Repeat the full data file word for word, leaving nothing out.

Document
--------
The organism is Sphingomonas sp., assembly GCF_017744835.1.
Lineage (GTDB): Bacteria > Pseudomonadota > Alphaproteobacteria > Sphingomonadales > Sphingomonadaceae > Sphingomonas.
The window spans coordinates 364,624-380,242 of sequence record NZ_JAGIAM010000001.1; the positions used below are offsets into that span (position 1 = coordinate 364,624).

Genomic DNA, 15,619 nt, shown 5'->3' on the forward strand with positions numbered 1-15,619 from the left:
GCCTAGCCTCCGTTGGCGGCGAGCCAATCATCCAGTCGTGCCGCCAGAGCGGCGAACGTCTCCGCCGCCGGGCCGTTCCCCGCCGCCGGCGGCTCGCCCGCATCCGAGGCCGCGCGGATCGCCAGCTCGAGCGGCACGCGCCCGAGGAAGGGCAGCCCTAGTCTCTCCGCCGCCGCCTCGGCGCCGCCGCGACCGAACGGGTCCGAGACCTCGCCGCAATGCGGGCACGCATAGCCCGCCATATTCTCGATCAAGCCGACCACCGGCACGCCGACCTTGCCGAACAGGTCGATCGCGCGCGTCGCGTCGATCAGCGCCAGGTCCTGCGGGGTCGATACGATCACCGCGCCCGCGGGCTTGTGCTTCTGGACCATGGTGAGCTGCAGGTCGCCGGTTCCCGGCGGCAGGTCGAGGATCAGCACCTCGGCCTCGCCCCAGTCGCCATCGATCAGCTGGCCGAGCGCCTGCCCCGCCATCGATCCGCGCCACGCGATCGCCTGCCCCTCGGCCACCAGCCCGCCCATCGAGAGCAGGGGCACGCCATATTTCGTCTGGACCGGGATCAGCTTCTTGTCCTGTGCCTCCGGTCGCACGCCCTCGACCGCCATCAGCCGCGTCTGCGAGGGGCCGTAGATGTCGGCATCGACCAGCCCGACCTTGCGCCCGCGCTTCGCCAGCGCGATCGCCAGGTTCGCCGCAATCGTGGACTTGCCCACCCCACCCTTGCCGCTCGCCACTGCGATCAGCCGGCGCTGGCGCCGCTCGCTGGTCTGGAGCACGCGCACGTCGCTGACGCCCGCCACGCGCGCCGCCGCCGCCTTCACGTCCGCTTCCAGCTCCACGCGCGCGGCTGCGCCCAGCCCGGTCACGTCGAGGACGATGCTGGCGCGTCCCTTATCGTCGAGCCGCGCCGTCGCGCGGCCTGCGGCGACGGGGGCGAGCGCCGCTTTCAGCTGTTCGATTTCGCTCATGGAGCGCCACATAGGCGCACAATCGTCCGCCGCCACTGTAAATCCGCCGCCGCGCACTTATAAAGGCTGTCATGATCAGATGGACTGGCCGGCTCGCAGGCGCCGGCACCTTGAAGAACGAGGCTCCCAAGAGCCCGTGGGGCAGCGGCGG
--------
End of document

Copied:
The organism is Sphingomonas sp., assembly GCF_017744835.1.
Lineage (GTDB): Bacteria > Pseudomonadota > Alphaproteobacteria > Sphingomonadales > Sphingomonadaceae > Sphingomonas.
The window spans coordinates 364,624-380,242 of sequence record NZ_JAGIAM010000001.1; the positions used below are offsets into that span (position 1 = coordinate 364,624).

Genomic DNA, 15,619 nt, shown 5'->3' on the forward strand with positions numbered 1-15,619 from the left:
GCCTAGCCTCCGTTGGCGGCGAGCCAATCATCCAGTCGTGCCGCCAGAGCGGCGAACGTCTCCGCCGCCGGGCCGTTCCCCGCCGCCGGCGGCTCGCCCGCATCCGAGGCCGCGCGGATCGCCAGCTCGAGCGGCACGCGCCCGAGGAAGGGCAGCCCTAGTCTCTCCGCCGCCGCCTCGGCGCCGCCGCGACCGAACGGGTCCGAGACCTCGCCGCAATGCGGGCACGCATAGCCCGCCATATTCTCGATCAAGCCGACCACCGGCACGCCGACCTTGCCGAACAGGTCGATCGCGCGCGTCGCGTCGATCAGCGCCAGGTCCTGCGGGGTCGATACGATCACCGCGCCCGCGGGCTTGTGCTTCTGGACCATGGTGAGCTGCAGGTCGCCGGTTCCCGGCGGCAGGTCGAGGATCAGCACCTCGGCCTCGCCCCAGTCGCCATCGATCAGCTGGCCGAGCGCCTGCCCCGCCATCGATCCGCGCCACGCGATCGCCTGCCCCTCGGCCACCAGCCCGCCCATCGAGAGCAGGGGCACGCCATATTTCGTCTGGACCGGGATCAGCTTCTTGTCCTGTGCCTCCGGTCGCACGCCCTCGACCGCCATCAGCCGCGTCTGCGAGGGGCCGTAGATGTCGGCATCGACCAGCCCGACCTTGCGCCCGCGCTTCGCCAGCGCGATCGCCAGGTTCGCCGCAATCGTGGACTTGCCCACCCCACCCTTGCCGCTCGCCACTGCGATCAGCCGGCGCTGGCGCCGCTCGCTGGTCTGGAGCACGCGCACGTCGCTGACGCCCGCCACGCGCGCCGCCGCCGCCTTCACGTCCGCTTCCAGCTCCACGCGCGCGGCTGCGCCCAGCCCGGTCACGTCGAGGACGATGCTGGCGCGTCCCTTATCGTCGAGCCGCGCCGTCGCGCGGCCTGCGGCGACGGGGGCGAGCGCCGCTTTCAGCTGTTCGATTTCGCTCATGGAGCGCCACATAGGCGCACAATCGTCCGCCGCCACTGTAAATCCGCCGCCGCGCACTTATAAAGGCTGTCATGATCAGATGGACTGGCCGGCTCGCAGGCGCCGGCACCTTGAAGAACGAGGCTCCCAAGAGCCCGTGGGGCAGCGGCGG